As the story goes, a monk
is chased by a tiger off a cliff
and, falling, seizes a branch—
but a slight one.
As it starts to give way, he picks
a strawberry growing in the rocks
and pops it in his mouth, saying
The rest is left untold,
so we could go on to say
many are the strawberries,
all delicious, such as the oyster
that can still form a shell and grow
large enough to grace a plate,
likewise the sighting of a pink river dolphin
or its dark-eyed distant cousin the vaquita,
reefs’ slow kaleidoscope riot
and plainer, but still delicious,
the salamander’s underwater paddling.
No less delicious, barely above water,
the sidewalk pulse of Manhattan
and the flamboyances of Miami Beach.
If land and sea cannot retain
these savories and sweets, we might yet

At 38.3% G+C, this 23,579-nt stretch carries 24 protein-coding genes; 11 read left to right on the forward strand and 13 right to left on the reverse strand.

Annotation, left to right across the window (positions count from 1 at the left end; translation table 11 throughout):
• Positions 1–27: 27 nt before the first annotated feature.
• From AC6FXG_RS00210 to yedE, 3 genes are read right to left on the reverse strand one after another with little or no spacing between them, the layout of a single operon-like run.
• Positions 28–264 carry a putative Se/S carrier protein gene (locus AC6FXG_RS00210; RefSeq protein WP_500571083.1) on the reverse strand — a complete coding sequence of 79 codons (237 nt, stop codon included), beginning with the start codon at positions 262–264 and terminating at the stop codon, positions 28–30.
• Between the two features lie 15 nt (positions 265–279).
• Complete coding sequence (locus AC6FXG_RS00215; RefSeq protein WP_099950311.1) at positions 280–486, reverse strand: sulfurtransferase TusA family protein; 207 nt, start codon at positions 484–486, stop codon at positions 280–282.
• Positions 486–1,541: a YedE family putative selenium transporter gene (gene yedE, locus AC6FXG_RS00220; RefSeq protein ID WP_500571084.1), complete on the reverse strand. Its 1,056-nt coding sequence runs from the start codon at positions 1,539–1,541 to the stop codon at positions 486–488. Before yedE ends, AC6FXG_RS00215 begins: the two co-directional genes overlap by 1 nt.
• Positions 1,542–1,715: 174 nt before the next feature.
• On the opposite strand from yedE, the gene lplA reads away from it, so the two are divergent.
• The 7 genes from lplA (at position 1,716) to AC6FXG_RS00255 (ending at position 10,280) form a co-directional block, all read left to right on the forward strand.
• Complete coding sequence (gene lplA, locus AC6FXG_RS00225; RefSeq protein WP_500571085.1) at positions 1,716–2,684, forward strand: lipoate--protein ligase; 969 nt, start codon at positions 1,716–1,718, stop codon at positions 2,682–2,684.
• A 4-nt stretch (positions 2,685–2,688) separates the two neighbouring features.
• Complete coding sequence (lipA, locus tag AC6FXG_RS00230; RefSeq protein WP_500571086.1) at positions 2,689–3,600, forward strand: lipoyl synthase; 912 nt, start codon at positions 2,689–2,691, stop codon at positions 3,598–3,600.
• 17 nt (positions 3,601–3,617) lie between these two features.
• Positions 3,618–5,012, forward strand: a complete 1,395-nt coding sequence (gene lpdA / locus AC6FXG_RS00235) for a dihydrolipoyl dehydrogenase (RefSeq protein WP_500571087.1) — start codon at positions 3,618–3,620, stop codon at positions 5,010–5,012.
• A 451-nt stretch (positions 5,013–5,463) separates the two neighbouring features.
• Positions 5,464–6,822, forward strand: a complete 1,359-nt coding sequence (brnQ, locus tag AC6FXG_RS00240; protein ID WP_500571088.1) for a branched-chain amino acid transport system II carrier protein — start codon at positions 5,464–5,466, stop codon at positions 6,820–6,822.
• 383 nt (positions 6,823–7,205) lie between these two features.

hold them fast in ledger and scroll
lest some generation call them mere legends,
so that more than faith may support the claim
delicious, as well, the tiger.
About the writer:
J.D. Smith is a graduate of the University of Houston Creative Writing Program. In 2007 he was awarded a Fellowship in Poetry from the National Endowment for the Arts. Smith’s fourth collection, The Killing Tree, was published in 2016. He is currently at work on both poetry and fiction collections.
Image: “Abstract: Bishkek Passing Car,” photograph by James Metelak, Oklahoma Photographer in Kyrgystan